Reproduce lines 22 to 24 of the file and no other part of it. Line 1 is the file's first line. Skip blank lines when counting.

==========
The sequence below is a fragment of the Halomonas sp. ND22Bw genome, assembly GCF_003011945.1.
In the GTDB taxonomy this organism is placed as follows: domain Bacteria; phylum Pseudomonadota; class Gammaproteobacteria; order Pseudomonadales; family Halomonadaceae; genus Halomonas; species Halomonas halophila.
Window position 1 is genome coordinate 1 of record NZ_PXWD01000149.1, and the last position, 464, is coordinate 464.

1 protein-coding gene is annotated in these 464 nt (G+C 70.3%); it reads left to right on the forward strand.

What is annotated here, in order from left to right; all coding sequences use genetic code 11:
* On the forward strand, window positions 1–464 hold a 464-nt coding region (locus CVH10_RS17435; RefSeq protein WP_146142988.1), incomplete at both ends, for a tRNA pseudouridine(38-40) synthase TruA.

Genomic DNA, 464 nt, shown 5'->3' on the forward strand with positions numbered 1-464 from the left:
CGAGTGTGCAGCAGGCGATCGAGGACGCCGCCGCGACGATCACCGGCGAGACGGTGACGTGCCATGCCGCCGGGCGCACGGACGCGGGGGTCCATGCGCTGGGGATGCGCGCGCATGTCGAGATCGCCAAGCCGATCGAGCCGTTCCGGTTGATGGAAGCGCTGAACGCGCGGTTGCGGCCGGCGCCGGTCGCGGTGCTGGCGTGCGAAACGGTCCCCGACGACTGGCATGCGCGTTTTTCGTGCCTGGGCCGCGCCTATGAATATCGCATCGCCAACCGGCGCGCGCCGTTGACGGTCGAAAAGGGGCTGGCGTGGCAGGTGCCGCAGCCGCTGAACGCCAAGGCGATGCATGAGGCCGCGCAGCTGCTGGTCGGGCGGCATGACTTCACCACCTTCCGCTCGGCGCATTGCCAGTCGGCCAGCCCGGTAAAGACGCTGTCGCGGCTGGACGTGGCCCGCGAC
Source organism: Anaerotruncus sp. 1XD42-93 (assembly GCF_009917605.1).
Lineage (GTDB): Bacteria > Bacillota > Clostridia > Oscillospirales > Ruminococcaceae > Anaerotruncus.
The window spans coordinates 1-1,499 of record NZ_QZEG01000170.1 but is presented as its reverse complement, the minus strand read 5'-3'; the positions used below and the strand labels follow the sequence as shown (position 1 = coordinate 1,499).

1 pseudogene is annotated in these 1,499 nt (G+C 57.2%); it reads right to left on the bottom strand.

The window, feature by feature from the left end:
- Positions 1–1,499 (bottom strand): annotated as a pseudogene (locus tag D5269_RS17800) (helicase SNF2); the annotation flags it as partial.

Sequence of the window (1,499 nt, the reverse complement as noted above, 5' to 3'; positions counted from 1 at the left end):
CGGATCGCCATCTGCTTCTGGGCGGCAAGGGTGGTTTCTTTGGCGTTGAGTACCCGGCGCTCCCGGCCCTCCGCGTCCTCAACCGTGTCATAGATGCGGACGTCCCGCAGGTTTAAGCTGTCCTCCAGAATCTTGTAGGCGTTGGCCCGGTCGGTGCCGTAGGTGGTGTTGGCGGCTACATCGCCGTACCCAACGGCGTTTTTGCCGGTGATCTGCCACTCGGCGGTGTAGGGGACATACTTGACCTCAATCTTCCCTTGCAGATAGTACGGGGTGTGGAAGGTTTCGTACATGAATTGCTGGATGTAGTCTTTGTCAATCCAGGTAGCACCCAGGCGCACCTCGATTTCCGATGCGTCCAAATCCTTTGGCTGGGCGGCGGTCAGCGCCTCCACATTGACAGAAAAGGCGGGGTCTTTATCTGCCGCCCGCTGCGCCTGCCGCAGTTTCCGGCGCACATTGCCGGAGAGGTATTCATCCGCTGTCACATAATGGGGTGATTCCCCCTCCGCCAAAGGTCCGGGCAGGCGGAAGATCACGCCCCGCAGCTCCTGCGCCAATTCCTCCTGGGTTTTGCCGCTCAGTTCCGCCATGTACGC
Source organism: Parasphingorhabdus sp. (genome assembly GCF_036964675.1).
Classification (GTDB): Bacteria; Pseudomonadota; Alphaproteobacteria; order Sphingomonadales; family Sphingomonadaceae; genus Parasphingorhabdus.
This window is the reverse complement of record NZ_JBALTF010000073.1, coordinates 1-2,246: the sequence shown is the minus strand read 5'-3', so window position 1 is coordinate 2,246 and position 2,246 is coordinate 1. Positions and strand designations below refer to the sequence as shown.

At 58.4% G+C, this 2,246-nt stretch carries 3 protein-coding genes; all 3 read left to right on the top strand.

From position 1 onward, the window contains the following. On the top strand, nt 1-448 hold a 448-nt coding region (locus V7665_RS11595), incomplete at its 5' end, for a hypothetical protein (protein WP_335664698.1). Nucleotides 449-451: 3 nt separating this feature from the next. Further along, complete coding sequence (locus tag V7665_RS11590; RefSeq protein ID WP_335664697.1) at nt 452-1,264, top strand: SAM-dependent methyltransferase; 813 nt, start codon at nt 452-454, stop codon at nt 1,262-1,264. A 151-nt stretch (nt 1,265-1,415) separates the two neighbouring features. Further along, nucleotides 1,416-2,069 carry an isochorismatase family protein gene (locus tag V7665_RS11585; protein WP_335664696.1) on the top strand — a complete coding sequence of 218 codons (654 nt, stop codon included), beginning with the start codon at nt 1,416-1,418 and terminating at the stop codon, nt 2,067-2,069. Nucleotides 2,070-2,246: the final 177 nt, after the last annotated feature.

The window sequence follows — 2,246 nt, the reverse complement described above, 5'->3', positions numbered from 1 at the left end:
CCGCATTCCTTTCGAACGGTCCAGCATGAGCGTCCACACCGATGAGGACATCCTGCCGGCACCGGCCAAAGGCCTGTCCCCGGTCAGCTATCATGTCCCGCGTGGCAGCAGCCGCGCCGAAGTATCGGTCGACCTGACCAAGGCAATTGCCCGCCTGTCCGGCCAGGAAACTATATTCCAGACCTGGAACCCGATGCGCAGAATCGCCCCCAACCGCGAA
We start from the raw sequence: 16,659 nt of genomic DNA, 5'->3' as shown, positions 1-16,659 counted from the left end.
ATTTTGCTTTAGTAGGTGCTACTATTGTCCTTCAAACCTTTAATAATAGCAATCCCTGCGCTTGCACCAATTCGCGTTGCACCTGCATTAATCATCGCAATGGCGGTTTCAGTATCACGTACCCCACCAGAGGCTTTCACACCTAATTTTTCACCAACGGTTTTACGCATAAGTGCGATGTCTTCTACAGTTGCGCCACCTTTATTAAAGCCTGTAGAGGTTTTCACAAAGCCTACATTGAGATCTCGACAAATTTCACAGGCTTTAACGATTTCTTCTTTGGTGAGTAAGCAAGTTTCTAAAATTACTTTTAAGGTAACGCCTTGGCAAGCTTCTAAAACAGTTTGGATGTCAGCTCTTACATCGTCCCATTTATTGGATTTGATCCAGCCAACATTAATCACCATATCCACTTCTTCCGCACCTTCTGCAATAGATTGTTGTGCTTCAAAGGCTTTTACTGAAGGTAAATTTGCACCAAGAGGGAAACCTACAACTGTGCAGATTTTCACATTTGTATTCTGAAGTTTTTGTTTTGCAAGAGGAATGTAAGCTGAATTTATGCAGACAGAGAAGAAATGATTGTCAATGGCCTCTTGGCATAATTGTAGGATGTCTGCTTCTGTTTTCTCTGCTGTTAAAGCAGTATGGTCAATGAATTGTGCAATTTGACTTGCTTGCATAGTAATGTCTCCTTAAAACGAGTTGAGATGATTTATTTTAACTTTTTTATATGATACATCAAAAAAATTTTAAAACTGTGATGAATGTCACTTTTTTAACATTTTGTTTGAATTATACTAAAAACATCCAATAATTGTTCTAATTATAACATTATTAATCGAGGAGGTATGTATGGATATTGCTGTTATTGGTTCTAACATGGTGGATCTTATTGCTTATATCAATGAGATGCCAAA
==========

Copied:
The window sequence follows — 2,246 nt, the reverse complement described above, 5'->3', positions numbered from 1 at the left end:
CCGCATTCCTTTCGAACGGTCCAGCATGAGCGTCCACACCGATGAGGACATCCTGCCGGCACCGGCCAAAGGCCTGTCCCCGGTCAGCTATCATGTCCCGCGTGGCAGCAGCCGCGCCGAAGTATCGGTCGACCTGACCAAGGCAATTGCCCGCCTGTCCGGCCAGGAAACTATATTCCAGACCTGGAACCCGATGCGCAGAATCGCCCCCAACCGCGAA
We start from the raw sequence: 16,659 nt of genomic DNA, 5'->3' as shown, positions 1-16,659 counted from the left end.